Waived courses:  LING 520 Phonetics (R), LING 530 Syntax (R)

Fall Semester 1
SPAN 677 Spanish Syntax (E)
LING 537 Semantics (R)
ROML 700 Pedagogy (R)

Spring Semester 1
LING 523 Phonology (R)
LING 528 Language Acquisition (E)
SPAN 678 History of Spanish (E)

Fall Semester 2
SPAN 680 Acquisition of Spanish (E)
SPAN 679 Spanish Pragmatics (E)
PORT 530 Varieties of Portuguese (E)

Spring Semester 2
SPAN/LING 993 MA thesis (or thesis substitute)

The PhD written comprehensive examination will consist of two substantial essays from distinct areas of linguistics, demonstrating the student’s ability to conduct original, publishable research. The essays will be evaluated by a committee of two faculty members designated by the Director of Graduate Studies. Students are expected to consult closely with this committee as they prepare their essay for submission.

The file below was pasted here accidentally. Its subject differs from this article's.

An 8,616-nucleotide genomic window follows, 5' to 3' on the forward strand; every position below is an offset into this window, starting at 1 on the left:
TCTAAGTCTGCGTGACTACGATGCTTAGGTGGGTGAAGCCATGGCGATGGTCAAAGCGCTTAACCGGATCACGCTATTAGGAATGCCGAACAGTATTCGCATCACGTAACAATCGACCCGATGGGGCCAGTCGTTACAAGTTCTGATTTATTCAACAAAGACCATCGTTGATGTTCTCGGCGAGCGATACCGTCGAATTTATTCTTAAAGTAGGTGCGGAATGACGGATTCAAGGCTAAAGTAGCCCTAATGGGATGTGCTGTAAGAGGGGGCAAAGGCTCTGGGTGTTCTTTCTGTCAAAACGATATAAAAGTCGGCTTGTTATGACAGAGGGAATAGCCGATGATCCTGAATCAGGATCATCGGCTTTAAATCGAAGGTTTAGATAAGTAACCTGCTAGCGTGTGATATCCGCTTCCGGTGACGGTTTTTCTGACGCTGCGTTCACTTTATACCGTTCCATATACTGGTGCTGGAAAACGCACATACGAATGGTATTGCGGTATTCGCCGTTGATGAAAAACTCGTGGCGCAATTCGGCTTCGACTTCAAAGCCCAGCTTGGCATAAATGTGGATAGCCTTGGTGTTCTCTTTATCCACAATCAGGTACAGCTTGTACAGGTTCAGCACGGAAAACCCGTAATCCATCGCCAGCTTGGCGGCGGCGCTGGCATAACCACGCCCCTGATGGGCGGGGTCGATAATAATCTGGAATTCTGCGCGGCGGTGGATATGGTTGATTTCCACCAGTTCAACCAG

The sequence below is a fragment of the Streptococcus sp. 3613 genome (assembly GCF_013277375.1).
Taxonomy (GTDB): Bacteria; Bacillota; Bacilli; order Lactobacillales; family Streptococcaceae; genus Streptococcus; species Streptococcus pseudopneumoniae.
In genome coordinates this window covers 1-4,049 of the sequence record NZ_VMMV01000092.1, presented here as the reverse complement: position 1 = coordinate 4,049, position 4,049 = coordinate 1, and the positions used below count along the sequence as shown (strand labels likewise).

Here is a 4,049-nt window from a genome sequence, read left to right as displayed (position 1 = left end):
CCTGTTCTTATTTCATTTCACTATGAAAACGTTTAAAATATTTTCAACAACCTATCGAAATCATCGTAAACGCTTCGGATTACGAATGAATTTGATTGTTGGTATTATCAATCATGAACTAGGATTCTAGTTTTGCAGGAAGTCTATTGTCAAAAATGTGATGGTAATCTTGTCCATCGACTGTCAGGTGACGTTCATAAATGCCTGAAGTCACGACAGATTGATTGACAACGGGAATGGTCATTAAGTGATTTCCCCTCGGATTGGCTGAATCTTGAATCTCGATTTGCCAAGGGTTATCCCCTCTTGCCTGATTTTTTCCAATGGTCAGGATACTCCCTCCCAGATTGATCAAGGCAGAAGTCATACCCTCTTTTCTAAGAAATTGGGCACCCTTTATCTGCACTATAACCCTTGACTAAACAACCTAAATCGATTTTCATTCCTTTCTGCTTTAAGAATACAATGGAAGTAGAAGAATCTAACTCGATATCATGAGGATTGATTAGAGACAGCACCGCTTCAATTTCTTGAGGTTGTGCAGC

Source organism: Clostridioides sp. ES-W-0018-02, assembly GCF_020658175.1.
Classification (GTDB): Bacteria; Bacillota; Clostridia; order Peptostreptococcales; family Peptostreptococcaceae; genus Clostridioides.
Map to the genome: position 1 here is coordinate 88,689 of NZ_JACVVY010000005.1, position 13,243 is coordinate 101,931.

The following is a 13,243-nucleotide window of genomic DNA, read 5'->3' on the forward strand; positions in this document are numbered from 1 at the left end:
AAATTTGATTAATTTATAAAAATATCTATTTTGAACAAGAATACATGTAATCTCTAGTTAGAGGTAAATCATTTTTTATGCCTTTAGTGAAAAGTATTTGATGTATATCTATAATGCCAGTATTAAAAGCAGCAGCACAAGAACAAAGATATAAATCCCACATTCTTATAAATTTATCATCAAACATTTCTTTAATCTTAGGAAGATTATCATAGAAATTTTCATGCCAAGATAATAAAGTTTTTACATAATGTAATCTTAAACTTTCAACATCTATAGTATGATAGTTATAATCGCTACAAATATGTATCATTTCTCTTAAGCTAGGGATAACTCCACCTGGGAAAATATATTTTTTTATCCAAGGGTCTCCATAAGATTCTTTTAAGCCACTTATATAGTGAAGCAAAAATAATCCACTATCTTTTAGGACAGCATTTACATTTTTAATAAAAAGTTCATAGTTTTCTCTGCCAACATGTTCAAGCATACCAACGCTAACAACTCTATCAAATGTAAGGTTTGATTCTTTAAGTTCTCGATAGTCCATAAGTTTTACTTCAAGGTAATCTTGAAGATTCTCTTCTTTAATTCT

For the dissertation, the student will first choose a dissertation committee composed of a director and four readers (this is composed of the exam committee plus 2 others) , and then write a prospectus that outlines the original research that he or she intends to conduct. Once completed, the members of the committee and the student convene for the oral defense of the prospectus. If approved, the student proceeds to write the dissertation, whose oral defense upon completion is the final step to receiving the PhD.

Meet the Spanish Graduate Faculty

Lucia Binotti
Professor of Spanish and Digital Humanities
Spanish
Dey Hall 334
Bruno Estigarribia
Professor
Spanish
Dey Hall 332
Oswaldo Estrada
Professor
Spanish
Dey Hall 324
Irene Gomez-Castellano
Associate Professor
Spanish
Dey Hall 326
Juan Carlos González Espitia
Bowman & Gordon Gray Distinguished Term Professor
Spanish
Dey Hall 328
Lamar Graham
Assistant Professor
Spanish
Dey Hall 323
Carmen Hsu
Associate Professor
Spanish
Dey Hall 228
Rosa Perelmuter
Professor
Spanish
Dey Hall 226
Alicia Rivero
Associate Professor
Spanish
Dey Hall 230

What Our Students Are Saying

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Katelyn Howard